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Common Questions and Answers
The most common concern among job seekers over 50 is that their resume tends to date them. While it’s true that with age comes wisdom, it’s also true that securing a great new job becomes challenging after a certain age.
One sure way to date yourself is to take your resume all the way back to your first job out of college. That type of ancient history only serves to give a time line to your age. Worse yet, it may show a zig-zag career path that leaves the reader wondering how you arrived at your current career destination.
When deciding how far back in your career history to go, think in terms of relevancy rather than years. As a general rule, go back only as far as it relates to your current career objective. There are a few exceptions to the rule. First, if your current career path is five years or less you’ll need to show a few years prior. Otherwise the reader will wonder where you came from and how you got there. The second exception is if you are returning to a previous career path and wish to show the experience. In that case you’ll want to use the hybrid resume format to allow your most relevant accomplishments up at the top of your resume.
Another way your resume says “old codger” is by your choice of technology information. Selling your skills with outdated technology is as ineffective as an ad for buggy whips. It tells the reader that you are living in the past rather than solving today’s problems with today’s technology.
One way to weed out your resume of old technology is to test your resume against current job postings. Compare the needed technology skills with what your resume lists. Delete what is no longer current. If you find gaps look around for ways to bring your skills up to date. Professional associations often provide certifications and special training to help bring you up to date.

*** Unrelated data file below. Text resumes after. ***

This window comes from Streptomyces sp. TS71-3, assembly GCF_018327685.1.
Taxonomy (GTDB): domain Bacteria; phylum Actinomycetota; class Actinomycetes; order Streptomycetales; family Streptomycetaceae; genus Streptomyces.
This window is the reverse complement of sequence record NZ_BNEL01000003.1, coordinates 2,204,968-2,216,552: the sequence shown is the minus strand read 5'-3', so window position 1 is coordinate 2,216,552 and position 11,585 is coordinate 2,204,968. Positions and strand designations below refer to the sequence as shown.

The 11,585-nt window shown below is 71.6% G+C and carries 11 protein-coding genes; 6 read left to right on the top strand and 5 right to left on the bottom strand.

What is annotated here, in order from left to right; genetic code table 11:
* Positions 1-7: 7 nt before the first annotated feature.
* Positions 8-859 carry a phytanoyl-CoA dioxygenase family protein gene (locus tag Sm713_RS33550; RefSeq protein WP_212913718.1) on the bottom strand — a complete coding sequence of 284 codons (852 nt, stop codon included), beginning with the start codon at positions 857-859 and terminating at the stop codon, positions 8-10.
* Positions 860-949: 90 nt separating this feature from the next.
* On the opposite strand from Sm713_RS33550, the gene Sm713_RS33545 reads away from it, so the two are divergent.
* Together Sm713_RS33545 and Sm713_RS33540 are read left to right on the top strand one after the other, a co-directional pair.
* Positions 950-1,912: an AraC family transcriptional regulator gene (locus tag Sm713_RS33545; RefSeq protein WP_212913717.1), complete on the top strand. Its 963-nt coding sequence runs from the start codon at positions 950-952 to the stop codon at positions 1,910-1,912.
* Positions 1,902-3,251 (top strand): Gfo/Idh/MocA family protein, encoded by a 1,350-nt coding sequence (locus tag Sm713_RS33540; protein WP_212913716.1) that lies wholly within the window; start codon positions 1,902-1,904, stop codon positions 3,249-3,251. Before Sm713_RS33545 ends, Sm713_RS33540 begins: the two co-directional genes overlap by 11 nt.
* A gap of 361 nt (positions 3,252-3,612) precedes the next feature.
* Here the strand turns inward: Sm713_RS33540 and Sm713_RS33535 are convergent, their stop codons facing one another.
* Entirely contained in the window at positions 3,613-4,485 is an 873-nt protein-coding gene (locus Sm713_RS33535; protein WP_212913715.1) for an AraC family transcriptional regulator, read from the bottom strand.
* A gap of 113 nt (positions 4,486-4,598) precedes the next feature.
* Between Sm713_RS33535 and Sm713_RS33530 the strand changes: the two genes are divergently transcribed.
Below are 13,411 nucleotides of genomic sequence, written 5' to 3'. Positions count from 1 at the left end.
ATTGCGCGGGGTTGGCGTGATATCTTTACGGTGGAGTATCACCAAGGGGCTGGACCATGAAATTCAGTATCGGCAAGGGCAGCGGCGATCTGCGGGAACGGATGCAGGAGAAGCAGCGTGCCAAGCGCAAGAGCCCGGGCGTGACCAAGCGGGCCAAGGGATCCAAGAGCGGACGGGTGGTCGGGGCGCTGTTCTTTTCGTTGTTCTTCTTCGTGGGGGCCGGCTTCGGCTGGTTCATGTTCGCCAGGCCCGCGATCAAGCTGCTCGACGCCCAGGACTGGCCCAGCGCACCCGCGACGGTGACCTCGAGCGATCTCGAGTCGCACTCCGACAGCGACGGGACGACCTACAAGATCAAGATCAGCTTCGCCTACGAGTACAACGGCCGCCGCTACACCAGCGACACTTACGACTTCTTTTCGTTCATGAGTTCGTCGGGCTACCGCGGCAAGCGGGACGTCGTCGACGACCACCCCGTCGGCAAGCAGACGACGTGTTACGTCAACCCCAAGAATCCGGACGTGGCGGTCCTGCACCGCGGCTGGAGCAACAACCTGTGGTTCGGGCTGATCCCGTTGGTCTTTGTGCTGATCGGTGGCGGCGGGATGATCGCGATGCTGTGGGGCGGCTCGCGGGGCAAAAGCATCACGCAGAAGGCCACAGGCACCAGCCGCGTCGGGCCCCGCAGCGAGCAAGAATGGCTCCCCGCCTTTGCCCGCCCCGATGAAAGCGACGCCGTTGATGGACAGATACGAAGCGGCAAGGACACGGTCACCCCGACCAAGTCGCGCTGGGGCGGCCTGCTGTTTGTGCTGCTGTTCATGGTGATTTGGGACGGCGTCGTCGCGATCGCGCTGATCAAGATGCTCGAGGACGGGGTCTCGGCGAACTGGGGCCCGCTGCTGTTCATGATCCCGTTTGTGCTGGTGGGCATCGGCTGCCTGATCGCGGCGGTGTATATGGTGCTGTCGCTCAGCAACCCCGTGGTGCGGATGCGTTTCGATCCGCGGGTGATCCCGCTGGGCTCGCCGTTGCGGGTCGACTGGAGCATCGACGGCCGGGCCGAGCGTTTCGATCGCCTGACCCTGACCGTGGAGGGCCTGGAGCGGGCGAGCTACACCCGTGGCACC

The worst resume error for post-fifty job seekers is when their chronological resume shows all the best accomplishments in earlier employment entries. Nothing says “has been” like accomplishments that don’t show up until page two or three. If your resume has no accomplishments illustrated for the most current five years the reader has no choice but to conclude you are an “over the hill” worker with no ambition left. No employer wants to hire dead wood.
Given the downward trend of business over the past several years, lack of resume accomplishments is a common problem. None the less, make all effort to include accomplishments in your most recent years even if you feel that your best years were pre-2001. Think in terms of problems you’ve solved, costs you’ve cut, man-hours you’ve saved and clients you’ve kept.
Another way to get accomplishments on page one is with a hybrid resume format that allows you to create a highlight of accomplishments section at the top of page one.
Age discrimination may be against the law, but we all know that it takes place. Don’t let your resume stop you from getting your chance to interview for your next job. Make sure your resume draws attention to your skills, abilities and accomplishment rather than your age. Let your success stories show how you can solve today’s critical business problems.
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